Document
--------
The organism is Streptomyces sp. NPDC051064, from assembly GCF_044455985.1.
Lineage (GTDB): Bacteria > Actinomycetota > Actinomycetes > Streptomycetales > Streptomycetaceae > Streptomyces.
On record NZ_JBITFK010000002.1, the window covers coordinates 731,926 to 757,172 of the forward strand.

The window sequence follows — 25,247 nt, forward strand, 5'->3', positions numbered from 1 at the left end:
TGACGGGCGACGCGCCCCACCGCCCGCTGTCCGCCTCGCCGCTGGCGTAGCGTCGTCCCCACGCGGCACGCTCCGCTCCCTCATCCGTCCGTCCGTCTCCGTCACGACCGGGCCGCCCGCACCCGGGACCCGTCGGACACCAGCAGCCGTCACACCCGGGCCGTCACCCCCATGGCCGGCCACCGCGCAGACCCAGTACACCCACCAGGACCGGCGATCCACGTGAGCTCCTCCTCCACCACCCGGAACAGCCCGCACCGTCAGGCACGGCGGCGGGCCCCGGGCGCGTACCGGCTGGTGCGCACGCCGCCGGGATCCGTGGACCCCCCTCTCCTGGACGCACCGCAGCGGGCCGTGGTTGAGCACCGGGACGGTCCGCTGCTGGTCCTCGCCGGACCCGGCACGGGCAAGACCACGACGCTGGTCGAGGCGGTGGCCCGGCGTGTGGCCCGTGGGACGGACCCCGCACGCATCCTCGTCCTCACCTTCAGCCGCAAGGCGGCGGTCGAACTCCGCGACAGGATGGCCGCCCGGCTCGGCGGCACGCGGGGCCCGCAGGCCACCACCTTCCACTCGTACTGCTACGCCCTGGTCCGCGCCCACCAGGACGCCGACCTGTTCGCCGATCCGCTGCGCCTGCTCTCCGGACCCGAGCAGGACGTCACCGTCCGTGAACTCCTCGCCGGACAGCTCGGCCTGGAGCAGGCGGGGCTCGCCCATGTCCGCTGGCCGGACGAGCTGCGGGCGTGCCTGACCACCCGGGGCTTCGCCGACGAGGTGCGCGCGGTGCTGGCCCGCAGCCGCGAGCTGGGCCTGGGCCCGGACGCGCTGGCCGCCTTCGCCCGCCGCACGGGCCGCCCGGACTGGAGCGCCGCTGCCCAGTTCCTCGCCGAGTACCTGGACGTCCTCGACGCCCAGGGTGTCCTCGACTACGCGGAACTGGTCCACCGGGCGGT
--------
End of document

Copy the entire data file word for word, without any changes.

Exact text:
The organism is Streptomyces sp. NPDC051064, from assembly GCF_044455985.1.
Lineage (GTDB): Bacteria > Actinomycetota > Actinomycetes > Streptomycetales > Streptomycetaceae > Streptomyces.
On record NZ_JBITFK010000002.1, the window covers coordinates 731,926 to 757,172 of the forward strand.

The window sequence follows — 25,247 nt, forward strand, 5'->3', positions numbered from 1 at the left end:
TGACGGGCGACGCGCCCCACCGCCCGCTGTCCGCCTCGCCGCTGGCGTAGCGTCGTCCCCACGCGGCACGCTCCGCTCCCTCATCCGTCCGTCCGTCTCCGTCACGACCGGGCCGCCCGCACCCGGGACCCGTCGGACACCAGCAGCCGTCACACCCGGGCCGTCACCCCCATGGCCGGCCACCGCGCAGACCCAGTACACCCACCAGGACCGGCGATCCACGTGAGCTCCTCCTCCACCACCCGGAACAGCCCGCACCGTCAGGCACGGCGGCGGGCCCCGGGCGCGTACCGGCTGGTGCGCACGCCGCCGGGATCCGTGGACCCCCCTCTCCTGGACGCACCGCAGCGGGCCGTGGTTGAGCACCGGGACGGTCCGCTGCTGGTCCTCGCCGGACCCGGCACGGGCAAGACCACGACGCTGGTCGAGGCGGTGGCCCGGCGTGTGGCCCGTGGGACGGACCCCGCACGCATCCTCGTCCTCACCTTCAGCCGCAAGGCGGCGGTCGAACTCCGCGACAGGATGGCCGCCCGGCTCGGCGGCACGCGGGGCCCGCAGGCCACCACCTTCCACTCGTACTGCTACGCCCTGGTCCGCGCCCACCAGGACGCCGACCTGTTCGCCGATCCGCTGCGCCTGCTCTCCGGACCCGAGCAGGACGTCACCGTCCGTGAACTCCTCGCCGGACAGCTCGGCCTGGAGCAGGCGGGGCTCGCCCATGTCCGCTGGCCGGACGAGCTGCGGGCGTGCCTGACCACCCGGGGCTTCGCCGACGAGGTGCGCGCGGTGCTGGCCCGCAGCCGCGAGCTGGGCCTGGGCCCGGACGCGCTGGCCGCCTTCGCCCGCCGCACGGGCCGCCCGGACTGGAGCGCCGCTGCCCAGTTCCTCGCCGAGTACCTGGACGTCCTCGACGCCCAGGGTGTCCTCGACTACGCGGAACTGGTCCACCGGGCGGT